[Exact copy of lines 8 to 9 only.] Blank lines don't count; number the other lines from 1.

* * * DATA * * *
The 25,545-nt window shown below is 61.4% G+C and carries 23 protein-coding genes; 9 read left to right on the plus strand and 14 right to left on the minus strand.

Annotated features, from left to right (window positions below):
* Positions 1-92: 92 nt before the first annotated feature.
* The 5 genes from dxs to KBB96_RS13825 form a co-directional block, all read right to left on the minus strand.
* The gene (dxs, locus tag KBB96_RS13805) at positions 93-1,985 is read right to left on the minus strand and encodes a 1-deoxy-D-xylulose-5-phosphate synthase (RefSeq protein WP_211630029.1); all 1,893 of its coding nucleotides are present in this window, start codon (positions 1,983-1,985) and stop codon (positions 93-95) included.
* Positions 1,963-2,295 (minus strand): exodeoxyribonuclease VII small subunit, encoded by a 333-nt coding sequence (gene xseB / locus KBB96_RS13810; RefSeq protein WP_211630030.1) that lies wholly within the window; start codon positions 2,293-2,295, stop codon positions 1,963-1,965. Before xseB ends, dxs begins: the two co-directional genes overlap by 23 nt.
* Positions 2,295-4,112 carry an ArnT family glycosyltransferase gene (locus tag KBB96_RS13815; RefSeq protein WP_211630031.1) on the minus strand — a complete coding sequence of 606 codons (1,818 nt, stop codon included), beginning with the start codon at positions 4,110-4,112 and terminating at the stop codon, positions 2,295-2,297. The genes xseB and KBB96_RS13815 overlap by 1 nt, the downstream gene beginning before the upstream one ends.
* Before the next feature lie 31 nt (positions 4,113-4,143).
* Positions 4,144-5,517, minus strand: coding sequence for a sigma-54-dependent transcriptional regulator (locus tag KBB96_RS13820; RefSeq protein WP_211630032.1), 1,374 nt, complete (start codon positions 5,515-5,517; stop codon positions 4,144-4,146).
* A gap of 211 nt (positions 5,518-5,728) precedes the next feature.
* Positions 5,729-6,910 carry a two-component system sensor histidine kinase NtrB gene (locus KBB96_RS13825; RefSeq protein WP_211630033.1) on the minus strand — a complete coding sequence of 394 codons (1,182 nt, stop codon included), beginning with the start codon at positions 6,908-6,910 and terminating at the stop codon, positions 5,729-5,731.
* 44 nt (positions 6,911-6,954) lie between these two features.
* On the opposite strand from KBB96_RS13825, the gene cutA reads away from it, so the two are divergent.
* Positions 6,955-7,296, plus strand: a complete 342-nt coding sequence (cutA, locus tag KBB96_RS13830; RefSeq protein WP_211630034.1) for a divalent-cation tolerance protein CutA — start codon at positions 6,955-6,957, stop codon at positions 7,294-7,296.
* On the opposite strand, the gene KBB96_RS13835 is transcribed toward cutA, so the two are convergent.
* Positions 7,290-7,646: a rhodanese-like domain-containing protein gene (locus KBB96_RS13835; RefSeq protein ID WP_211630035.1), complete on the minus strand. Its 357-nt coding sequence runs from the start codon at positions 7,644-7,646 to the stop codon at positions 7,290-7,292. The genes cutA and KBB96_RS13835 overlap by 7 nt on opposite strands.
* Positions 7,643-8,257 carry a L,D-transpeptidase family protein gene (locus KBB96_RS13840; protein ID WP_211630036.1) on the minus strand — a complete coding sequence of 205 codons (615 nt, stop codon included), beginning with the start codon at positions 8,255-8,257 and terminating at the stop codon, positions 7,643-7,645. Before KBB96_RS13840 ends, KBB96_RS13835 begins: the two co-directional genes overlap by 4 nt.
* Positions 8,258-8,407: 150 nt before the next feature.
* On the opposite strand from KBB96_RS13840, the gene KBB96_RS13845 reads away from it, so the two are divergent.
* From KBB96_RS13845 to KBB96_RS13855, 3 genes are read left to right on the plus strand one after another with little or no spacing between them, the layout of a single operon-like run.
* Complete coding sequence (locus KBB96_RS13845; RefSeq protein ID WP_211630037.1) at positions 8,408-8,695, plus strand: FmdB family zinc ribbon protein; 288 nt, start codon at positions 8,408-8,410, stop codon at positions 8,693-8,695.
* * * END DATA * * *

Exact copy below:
* Before the next feature lie 31 nt (positions 4,113-4,143).
* Positions 4,144-5,517, minus strand: coding sequence for a sigma-54-dependent transcriptional regulator (locus tag KBB96_RS13820; RefSeq protein WP_211630032.1), 1,374 nt, complete (start codon positions 5,515-5,517; stop codon positions 4,144-4,146).